Thursday, January 27, 2005

Speaking of Tony Kornheiser...

Mr. Kornheiser has been one of my favorite sports columnists, but I have to agree with this article by Steven Rodrick in Slate, which says TV (specifically ESPN) is destroying the newspaper sports page. As much as I love Tony on the radio and ESPN's "Pardon the Interruption," they take him away from writing, which is what got him those gigs in the first place. And it's not just Tony. Sportwriters in every big city have a radio show now, or appear on ESPN (or even FOX Sports Net). I'm going to sound like a curmudgeon, shaking his fist from the porch, but I remember when having a column in a major metropolitan newspaper was the big thing. Now, it's a stepping stone.

As a kid, my writing idol was Mitch Albom. I wanted to be a sports columnist, just like him. I eagerly read every one of his columns in the Detroit Free Press (along with the paperback "Live Albom" collections). But then Mitch started doing radio. First, it was a Sunday night sports talk show on Detroit's old WLLZ. Then he did segments with the morning show. Soon, the Sunday show got bigger, and moved to WJR. Eventually, that became a daily, drive-time program. Mitch also appears most Sunday mornings on ESPN's "Sports Reporters." That doesn't leave much time for writing. (Of course, Tuesdays with Morrie brought Albom a whole new level of success and notoriety, along with a new focus, but let me stay on topic.)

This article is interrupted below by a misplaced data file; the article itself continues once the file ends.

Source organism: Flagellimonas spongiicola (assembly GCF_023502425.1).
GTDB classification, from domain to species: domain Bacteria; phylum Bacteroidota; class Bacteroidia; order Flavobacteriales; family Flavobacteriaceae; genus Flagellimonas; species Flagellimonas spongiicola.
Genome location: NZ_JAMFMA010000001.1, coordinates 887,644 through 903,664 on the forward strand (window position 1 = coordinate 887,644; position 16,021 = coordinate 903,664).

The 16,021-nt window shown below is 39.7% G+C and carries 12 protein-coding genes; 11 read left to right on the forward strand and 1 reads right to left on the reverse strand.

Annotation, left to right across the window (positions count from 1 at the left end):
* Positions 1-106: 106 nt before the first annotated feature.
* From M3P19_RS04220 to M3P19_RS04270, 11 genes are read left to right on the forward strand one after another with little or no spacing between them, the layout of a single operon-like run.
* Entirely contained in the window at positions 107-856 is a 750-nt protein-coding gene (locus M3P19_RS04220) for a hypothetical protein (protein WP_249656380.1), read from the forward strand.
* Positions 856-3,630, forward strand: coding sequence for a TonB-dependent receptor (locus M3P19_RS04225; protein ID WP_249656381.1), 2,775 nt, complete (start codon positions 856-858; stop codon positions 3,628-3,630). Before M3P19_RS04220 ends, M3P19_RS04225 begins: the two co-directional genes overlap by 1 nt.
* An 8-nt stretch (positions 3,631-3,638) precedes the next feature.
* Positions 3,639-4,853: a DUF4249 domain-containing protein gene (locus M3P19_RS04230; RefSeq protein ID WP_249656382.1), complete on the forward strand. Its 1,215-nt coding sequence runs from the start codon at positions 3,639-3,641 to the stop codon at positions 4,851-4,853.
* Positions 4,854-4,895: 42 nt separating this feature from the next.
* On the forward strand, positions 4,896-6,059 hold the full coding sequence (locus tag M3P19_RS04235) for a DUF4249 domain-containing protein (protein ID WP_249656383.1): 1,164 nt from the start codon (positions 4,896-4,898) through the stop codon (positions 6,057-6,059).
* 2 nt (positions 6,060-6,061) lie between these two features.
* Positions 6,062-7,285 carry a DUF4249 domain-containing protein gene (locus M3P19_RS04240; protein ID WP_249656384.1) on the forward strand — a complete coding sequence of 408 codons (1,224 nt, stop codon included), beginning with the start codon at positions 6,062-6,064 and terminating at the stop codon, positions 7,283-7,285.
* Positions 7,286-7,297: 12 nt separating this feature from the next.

I certainly don't begrudge Albom (or any of the other writers who traded up for radio and TV gigs) for capitalizing on his accomplishments. Who wouldn't do the same thing? I would kill (well, maybe just maim) for that kind of success. Hell, with this blog, I'm still pretending to be Mitch Albom. But I miss those columns. I miss the feeling of excitement whenever Mitch wrote a new one. I'd love the left side of the sports page to give me that tingle again someday.